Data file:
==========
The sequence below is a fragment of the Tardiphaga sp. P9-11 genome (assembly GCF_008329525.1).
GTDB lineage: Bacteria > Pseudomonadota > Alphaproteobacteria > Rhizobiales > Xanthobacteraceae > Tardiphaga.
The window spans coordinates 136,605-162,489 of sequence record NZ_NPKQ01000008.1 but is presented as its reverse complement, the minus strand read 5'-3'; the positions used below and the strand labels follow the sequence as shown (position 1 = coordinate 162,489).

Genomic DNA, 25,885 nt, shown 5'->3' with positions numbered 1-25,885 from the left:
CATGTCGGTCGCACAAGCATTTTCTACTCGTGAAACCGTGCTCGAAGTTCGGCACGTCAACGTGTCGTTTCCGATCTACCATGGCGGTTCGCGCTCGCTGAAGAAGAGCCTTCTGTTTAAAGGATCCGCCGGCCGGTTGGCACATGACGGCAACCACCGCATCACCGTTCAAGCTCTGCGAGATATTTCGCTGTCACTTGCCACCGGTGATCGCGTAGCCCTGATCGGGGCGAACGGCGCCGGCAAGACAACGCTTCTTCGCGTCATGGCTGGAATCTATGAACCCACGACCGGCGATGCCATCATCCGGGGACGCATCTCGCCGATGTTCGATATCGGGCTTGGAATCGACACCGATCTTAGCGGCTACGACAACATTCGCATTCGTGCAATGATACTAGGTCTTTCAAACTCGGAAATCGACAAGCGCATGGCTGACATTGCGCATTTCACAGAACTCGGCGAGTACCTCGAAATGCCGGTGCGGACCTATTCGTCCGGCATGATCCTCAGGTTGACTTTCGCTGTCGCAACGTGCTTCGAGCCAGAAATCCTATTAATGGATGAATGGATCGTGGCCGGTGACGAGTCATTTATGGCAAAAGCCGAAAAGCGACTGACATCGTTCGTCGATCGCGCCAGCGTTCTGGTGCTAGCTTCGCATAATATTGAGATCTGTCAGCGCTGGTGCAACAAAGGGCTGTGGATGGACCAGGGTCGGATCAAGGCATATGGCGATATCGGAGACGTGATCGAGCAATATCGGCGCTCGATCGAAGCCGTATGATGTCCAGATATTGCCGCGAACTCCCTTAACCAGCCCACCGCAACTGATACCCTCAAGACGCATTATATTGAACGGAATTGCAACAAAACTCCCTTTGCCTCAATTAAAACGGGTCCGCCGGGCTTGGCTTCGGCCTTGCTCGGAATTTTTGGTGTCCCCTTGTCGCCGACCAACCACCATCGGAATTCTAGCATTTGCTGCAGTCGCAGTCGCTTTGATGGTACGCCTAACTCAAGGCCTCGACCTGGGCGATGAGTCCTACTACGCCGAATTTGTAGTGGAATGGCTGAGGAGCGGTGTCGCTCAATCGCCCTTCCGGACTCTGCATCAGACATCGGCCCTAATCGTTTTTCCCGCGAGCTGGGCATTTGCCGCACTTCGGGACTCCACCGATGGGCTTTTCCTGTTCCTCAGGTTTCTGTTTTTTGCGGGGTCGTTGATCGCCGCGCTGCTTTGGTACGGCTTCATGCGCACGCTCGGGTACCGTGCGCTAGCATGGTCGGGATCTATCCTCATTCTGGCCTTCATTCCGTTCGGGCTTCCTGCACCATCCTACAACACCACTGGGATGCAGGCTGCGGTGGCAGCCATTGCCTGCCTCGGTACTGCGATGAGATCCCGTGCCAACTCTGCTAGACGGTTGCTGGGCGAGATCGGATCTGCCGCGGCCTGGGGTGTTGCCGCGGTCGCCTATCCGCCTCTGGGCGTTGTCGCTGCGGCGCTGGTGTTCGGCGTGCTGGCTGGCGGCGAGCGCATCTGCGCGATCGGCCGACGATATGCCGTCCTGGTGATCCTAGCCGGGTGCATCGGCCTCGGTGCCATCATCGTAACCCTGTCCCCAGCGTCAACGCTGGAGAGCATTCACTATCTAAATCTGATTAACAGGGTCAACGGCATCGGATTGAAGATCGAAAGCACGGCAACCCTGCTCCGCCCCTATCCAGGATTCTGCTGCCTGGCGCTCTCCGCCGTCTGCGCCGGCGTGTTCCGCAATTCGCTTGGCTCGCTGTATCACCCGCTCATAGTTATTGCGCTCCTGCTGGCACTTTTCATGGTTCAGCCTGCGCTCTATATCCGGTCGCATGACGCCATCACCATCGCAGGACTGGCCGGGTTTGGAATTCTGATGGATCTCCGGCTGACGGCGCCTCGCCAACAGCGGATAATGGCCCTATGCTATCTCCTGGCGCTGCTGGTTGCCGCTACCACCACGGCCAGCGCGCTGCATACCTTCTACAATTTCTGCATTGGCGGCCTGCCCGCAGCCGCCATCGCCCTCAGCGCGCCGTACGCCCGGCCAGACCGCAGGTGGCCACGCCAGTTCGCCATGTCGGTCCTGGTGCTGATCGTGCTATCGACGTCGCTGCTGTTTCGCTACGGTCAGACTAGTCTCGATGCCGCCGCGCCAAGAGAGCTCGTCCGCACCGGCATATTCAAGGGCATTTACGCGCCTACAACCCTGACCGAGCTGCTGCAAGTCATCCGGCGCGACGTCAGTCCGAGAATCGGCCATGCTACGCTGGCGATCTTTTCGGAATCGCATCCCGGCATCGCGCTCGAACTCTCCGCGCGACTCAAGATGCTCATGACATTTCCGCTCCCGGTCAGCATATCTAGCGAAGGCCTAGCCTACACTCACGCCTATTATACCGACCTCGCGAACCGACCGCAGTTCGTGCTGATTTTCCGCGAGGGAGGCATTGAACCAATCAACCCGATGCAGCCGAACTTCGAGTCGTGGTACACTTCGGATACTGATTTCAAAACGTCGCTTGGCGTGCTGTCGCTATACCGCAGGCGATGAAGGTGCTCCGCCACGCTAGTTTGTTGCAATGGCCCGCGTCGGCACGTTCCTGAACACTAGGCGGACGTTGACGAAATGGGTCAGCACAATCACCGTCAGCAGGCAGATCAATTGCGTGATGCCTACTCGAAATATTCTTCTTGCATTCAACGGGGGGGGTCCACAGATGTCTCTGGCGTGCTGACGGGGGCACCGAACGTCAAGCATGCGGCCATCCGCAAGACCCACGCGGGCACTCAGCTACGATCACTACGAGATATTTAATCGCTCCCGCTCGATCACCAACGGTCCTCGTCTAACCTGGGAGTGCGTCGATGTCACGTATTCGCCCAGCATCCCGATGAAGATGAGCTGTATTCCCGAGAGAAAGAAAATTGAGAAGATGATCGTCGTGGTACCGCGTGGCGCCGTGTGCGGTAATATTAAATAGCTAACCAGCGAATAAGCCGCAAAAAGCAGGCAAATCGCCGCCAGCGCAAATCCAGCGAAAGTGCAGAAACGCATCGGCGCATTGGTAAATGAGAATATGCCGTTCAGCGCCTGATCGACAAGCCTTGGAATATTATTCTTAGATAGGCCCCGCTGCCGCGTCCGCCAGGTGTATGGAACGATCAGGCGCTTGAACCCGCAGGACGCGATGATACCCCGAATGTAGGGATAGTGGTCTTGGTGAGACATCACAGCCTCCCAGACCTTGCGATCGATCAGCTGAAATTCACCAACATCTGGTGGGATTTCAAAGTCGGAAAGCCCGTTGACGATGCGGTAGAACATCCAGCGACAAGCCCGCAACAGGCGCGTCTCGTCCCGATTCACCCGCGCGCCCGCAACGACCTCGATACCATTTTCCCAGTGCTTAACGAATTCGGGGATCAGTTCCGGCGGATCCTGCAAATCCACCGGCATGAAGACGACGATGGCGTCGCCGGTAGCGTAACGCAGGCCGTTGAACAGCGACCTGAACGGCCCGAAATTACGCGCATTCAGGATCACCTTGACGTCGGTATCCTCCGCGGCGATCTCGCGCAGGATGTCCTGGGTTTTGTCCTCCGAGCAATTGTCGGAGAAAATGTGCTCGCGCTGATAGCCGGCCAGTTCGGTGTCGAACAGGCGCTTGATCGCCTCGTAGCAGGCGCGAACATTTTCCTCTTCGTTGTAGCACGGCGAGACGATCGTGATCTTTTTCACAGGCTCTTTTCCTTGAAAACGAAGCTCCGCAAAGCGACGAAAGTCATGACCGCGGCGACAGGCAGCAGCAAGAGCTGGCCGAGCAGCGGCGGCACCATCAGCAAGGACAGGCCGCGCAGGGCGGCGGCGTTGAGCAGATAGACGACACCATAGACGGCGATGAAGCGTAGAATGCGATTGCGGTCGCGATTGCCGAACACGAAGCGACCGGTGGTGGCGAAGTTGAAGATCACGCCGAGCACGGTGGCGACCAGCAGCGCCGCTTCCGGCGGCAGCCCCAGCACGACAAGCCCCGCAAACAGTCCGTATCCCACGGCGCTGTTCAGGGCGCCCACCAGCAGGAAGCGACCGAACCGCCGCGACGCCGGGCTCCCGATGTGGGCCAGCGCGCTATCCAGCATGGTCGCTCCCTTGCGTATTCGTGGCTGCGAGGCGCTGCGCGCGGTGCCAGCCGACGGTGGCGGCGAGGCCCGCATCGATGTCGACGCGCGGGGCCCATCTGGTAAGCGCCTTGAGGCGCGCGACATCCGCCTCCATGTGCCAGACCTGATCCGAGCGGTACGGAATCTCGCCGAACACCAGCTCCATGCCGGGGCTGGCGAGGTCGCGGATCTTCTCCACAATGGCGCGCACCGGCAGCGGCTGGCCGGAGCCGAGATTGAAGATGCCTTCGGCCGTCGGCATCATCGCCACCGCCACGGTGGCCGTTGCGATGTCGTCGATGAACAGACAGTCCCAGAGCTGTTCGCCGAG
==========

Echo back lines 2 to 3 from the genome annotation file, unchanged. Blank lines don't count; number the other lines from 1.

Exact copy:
GTDB lineage: Bacteria > Pseudomonadota > Alphaproteobacteria > Rhizobiales > Xanthobacteraceae > Tardiphaga.
The window spans coordinates 136,605-162,489 of sequence record NZ_NPKQ01000008.1 but is presented as its reverse complement, the minus strand read 5'-3'; the positions used below and the strand labels follow the sequence as shown (position 1 = coordinate 162,489).